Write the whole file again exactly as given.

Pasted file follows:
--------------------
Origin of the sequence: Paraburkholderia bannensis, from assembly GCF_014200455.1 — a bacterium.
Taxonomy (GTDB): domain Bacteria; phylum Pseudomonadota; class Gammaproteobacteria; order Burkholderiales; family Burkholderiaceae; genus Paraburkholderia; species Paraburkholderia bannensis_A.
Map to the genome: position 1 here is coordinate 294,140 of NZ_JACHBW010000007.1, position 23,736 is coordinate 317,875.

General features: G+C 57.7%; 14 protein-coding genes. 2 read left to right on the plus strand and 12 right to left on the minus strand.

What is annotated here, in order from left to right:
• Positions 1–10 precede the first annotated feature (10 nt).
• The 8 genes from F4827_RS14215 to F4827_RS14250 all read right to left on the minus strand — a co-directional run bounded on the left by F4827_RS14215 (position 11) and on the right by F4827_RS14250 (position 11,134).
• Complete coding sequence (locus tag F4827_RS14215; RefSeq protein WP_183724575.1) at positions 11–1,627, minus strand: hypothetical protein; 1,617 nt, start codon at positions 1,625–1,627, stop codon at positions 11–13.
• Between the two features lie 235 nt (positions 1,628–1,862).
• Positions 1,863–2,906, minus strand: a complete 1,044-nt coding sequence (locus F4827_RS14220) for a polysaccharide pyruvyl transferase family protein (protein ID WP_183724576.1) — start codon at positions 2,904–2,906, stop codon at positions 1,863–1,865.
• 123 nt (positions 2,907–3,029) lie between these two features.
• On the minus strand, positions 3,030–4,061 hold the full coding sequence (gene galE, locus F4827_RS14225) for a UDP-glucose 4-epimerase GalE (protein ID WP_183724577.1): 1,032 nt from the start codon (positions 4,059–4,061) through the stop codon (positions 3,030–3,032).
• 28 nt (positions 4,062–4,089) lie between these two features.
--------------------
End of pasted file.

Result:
Origin of the sequence: Paraburkholderia bannensis, from assembly GCF_014200455.1 — a bacterium.
Taxonomy (GTDB): domain Bacteria; phylum Pseudomonadota; class Gammaproteobacteria; order Burkholderiales; family Burkholderiaceae; genus Paraburkholderia; species Paraburkholderia bannensis_A.
Map to the genome: position 1 here is coordinate 294,140 of NZ_JACHBW010000007.1, position 23,736 is coordinate 317,875.

General features: G+C 57.7%; 14 protein-coding genes. 2 read left to right on the plus strand and 12 right to left on the minus strand.

What is annotated here, in order from left to right:
• Positions 1–10 precede the first annotated feature (10 nt).
• The 8 genes from F4827_RS14215 to F4827_RS14250 all read right to left on the minus strand — a co-directional run bounded on the left by F4827_RS14215 (position 11) and on the right by F4827_RS14250 (position 11,134).
• Complete coding sequence (locus tag F4827_RS14215; RefSeq protein WP_183724575.1) at positions 11–1,627, minus strand: hypothetical protein; 1,617 nt, start codon at positions 1,625–1,627, stop codon at positions 11–13.
• Between the two features lie 235 nt (positions 1,628–1,862).
• Positions 1,863–2,906, minus strand: a complete 1,044-nt coding sequence (locus F4827_RS14220) for a polysaccharide pyruvyl transferase family protein (protein ID WP_183724576.1) — start codon at positions 2,904–2,906, stop codon at positions 1,863–1,865.
• 123 nt (positions 2,907–3,029) lie between these two features.
• On the minus strand, positions 3,030–4,061 hold the full coding sequence (gene galE, locus F4827_RS14225) for a UDP-glucose 4-epimerase GalE (protein ID WP_183724577.1): 1,032 nt from the start codon (positions 4,059–4,061) through the stop codon (positions 3,030–3,032).
• 28 nt (positions 4,062–4,089) lie between these two features.